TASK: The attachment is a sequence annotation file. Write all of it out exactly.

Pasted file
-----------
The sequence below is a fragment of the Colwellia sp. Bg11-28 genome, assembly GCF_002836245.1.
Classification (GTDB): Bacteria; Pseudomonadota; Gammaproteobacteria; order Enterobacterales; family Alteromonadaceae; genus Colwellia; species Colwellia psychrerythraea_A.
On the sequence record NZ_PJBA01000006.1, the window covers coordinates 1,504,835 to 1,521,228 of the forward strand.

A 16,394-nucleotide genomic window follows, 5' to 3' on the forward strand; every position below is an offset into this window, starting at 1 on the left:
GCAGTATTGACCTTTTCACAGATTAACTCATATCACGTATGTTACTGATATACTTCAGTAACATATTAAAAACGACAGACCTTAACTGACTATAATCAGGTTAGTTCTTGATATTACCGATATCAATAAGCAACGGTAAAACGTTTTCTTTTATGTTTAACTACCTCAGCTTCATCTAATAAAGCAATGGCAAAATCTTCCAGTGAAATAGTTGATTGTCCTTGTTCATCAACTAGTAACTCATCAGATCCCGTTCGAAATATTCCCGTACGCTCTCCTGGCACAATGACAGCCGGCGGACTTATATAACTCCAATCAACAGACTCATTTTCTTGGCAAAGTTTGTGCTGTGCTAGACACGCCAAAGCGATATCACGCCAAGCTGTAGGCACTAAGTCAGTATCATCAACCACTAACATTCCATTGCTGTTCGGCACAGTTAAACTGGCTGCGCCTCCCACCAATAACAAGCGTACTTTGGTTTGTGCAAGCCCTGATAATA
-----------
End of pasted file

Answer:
The sequence below is a fragment of the Colwellia sp. Bg11-28 genome, assembly GCF_002836245.1.
Classification (GTDB): Bacteria; Pseudomonadota; Gammaproteobacteria; order Enterobacterales; family Alteromonadaceae; genus Colwellia; species Colwellia psychrerythraea_A.
On the sequence record NZ_PJBA01000006.1, the window covers coordinates 1,504,835 to 1,521,228 of the forward strand.

A 16,394-nucleotide genomic window follows, 5' to 3' on the forward strand; every position below is an offset into this window, starting at 1 on the left:
GCAGTATTGACCTTTTCACAGATTAACTCATATCACGTATGTTACTGATATACTTCAGTAACATATTAAAAACGACAGACCTTAACTGACTATAATCAGGTTAGTTCTTGATATTACCGATATCAATAAGCAACGGTAAAACGTTTTCTTTTATGTTTAACTACCTCAGCTTCATCTAATAAAGCAATGGCAAAATCTTCCAGTGAAATAGTTGATTGTCCTTGTTCATCAACTAGTAACTCATCAGATCCCGTTCGAAATATTCCCGTACGCTCTCCTGGCACAATGACAGCCGGCGGACTTATATAACTCCAATCAACAGACTCATTTTCTTGGCAAAGTTTGTGCTGTGCTAGACACGCCAAAGCGATATCACGCCAAGCTGTAGGCACTAAGTCAGTATCATCAACCACTAACATTCCATTGCTGTTCGGCACAGTTAAACTGGCTGCGCCTCCCACCAATAACAAGCGTACTTTGGTTTGTGCAAGCCCTGATAATA